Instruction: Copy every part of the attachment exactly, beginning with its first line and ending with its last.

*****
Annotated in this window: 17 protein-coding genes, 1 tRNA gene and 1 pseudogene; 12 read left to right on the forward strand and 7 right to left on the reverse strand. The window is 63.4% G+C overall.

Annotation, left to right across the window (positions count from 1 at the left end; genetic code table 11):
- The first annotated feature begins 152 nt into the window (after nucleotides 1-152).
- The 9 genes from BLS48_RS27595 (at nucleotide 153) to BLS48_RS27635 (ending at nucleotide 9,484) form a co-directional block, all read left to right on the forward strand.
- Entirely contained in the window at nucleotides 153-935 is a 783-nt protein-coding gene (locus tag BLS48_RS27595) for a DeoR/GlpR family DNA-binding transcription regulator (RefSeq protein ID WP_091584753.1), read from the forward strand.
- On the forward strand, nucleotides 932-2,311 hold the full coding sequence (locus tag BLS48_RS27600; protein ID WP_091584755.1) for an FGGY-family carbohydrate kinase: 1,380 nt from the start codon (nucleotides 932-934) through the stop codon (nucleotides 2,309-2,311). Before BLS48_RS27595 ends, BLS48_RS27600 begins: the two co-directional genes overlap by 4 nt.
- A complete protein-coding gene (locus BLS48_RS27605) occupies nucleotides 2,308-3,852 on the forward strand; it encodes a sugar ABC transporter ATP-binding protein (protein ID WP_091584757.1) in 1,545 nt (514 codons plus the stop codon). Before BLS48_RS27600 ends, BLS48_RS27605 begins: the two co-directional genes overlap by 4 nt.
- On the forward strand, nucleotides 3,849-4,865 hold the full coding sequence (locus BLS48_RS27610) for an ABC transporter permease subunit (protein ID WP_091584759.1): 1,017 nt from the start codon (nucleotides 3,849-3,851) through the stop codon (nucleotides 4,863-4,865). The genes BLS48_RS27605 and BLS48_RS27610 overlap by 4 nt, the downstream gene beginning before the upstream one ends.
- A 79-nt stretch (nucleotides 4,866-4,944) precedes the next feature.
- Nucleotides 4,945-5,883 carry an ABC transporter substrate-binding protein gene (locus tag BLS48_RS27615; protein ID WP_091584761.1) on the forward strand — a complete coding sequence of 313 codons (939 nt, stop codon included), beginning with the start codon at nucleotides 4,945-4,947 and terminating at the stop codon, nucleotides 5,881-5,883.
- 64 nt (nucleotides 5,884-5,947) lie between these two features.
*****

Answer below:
Annotated in this window: 17 protein-coding genes, 1 tRNA gene and 1 pseudogene; 12 read left to right on the forward strand and 7 right to left on the reverse strand. The window is 63.4% G+C overall.

Annotation, left to right across the window (positions count from 1 at the left end; genetic code table 11):
- The first annotated feature begins 152 nt into the window (after nucleotides 1-152).
- The 9 genes from BLS48_RS27595 (at nucleotide 153) to BLS48_RS27635 (ending at nucleotide 9,484) form a co-directional block, all read left to right on the forward strand.
- Entirely contained in the window at nucleotides 153-935 is a 783-nt protein-coding gene (locus tag BLS48_RS27595) for a DeoR/GlpR family DNA-binding transcription regulator (RefSeq protein ID WP_091584753.1), read from the forward strand.
- On the forward strand, nucleotides 932-2,311 hold the full coding sequence (locus tag BLS48_RS27600; protein ID WP_091584755.1) for an FGGY-family carbohydrate kinase: 1,380 nt from the start codon (nucleotides 932-934) through the stop codon (nucleotides 2,309-2,311). Before BLS48_RS27595 ends, BLS48_RS27600 begins: the two co-directional genes overlap by 4 nt.
- A complete protein-coding gene (locus BLS48_RS27605) occupies nucleotides 2,308-3,852 on the forward strand; it encodes a sugar ABC transporter ATP-binding protein (protein ID WP_091584757.1) in 1,545 nt (514 codons plus the stop codon). Before BLS48_RS27600 ends, BLS48_RS27605 begins: the two co-directional genes overlap by 4 nt.
- On the forward strand, nucleotides 3,849-4,865 hold the full coding sequence (locus BLS48_RS27610) for an ABC transporter permease subunit (protein ID WP_091584759.1): 1,017 nt from the start codon (nucleotides 3,849-3,851) through the stop codon (nucleotides 4,863-4,865). The genes BLS48_RS27605 and BLS48_RS27610 overlap by 4 nt, the downstream gene beginning before the upstream one ends.
- A 79-nt stretch (nucleotides 4,866-4,944) precedes the next feature.
- Nucleotides 4,945-5,883 carry an ABC transporter substrate-binding protein gene (locus tag BLS48_RS27615; protein ID WP_091584761.1) on the forward strand — a complete coding sequence of 313 codons (939 nt, stop codon included), beginning with the start codon at nucleotides 4,945-4,947 and terminating at the stop codon, nucleotides 5,881-5,883.
- 64 nt (nucleotides 5,884-5,947) lie between these two features.